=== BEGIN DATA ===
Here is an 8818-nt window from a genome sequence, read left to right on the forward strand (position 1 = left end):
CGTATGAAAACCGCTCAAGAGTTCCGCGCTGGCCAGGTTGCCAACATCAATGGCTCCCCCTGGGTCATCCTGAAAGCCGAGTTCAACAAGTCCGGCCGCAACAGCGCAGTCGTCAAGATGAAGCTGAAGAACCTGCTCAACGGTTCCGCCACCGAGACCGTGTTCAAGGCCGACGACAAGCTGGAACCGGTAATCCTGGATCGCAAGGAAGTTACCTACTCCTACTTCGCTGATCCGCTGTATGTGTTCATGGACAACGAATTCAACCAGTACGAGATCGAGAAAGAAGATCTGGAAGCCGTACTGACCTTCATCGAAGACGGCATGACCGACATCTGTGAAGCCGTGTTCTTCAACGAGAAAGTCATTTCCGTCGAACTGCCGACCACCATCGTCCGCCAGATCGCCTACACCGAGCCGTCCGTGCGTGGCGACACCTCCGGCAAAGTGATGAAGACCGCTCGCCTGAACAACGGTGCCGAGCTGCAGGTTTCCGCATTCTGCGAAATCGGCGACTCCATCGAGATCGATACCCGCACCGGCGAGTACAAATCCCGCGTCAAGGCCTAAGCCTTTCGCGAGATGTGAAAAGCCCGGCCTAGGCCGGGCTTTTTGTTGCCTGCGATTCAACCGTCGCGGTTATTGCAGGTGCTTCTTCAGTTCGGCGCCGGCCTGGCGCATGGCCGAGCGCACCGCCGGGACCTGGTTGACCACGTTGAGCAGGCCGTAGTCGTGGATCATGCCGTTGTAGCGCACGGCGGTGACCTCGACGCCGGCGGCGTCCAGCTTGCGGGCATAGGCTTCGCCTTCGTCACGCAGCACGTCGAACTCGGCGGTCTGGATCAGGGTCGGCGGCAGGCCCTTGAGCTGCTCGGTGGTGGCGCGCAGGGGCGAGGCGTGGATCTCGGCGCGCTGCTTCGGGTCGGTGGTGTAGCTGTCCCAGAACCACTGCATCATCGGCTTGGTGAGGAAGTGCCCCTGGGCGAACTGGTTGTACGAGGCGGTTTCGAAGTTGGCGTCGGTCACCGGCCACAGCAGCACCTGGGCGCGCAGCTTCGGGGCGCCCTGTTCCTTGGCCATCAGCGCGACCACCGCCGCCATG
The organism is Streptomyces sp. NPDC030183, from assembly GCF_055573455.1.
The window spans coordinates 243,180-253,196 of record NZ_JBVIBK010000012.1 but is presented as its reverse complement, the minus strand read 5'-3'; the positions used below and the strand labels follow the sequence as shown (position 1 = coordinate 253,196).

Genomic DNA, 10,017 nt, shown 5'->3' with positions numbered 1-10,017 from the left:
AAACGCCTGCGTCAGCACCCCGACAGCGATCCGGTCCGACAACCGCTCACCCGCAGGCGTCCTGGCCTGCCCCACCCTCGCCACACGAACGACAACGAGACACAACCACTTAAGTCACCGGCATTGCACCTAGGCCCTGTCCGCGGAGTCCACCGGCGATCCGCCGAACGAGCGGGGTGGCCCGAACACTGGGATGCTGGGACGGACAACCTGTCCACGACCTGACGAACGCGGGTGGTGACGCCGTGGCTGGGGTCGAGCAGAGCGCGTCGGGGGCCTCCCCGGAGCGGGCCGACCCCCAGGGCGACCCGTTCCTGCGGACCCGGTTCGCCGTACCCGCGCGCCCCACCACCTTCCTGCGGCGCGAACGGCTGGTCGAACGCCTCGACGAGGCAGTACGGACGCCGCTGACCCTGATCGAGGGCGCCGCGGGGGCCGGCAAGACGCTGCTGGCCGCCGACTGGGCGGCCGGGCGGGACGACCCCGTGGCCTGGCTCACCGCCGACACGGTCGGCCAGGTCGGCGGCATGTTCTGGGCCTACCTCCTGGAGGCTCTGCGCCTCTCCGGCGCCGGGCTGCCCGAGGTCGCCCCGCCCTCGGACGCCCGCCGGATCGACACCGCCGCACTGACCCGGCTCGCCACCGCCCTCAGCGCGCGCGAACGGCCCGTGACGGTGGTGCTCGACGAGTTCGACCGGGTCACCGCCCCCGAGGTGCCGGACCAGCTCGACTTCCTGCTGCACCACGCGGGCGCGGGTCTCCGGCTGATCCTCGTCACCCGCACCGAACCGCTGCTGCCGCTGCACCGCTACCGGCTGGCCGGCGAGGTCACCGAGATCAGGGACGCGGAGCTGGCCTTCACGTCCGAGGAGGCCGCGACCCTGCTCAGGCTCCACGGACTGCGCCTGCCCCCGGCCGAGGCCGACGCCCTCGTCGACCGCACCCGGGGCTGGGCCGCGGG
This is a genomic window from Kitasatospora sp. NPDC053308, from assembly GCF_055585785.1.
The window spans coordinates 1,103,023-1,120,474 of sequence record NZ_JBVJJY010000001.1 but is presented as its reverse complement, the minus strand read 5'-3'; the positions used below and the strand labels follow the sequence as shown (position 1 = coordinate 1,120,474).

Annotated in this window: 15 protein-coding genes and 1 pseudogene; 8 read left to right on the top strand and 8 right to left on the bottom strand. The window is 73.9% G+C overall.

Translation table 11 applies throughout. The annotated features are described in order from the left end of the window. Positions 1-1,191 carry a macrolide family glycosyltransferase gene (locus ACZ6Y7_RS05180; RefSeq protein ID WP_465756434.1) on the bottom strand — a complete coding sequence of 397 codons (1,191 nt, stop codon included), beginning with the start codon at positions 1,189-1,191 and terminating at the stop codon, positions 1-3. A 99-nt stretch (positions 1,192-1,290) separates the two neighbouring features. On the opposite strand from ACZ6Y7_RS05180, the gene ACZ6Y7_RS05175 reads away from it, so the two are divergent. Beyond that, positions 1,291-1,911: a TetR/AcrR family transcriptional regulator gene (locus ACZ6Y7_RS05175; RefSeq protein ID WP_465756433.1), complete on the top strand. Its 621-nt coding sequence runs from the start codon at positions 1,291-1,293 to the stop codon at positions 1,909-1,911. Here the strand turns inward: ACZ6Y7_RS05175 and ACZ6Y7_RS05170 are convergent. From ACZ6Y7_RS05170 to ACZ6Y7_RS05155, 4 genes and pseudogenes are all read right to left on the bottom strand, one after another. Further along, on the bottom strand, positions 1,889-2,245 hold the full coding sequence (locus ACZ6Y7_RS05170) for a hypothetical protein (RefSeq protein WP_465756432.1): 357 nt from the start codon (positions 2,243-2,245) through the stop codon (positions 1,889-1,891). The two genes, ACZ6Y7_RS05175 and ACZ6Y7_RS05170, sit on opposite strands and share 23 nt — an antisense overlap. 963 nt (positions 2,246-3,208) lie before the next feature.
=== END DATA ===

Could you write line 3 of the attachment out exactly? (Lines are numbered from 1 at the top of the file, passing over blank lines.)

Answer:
The organism is Streptomyces sp. NPDC030183, from assembly GCF_055573455.1.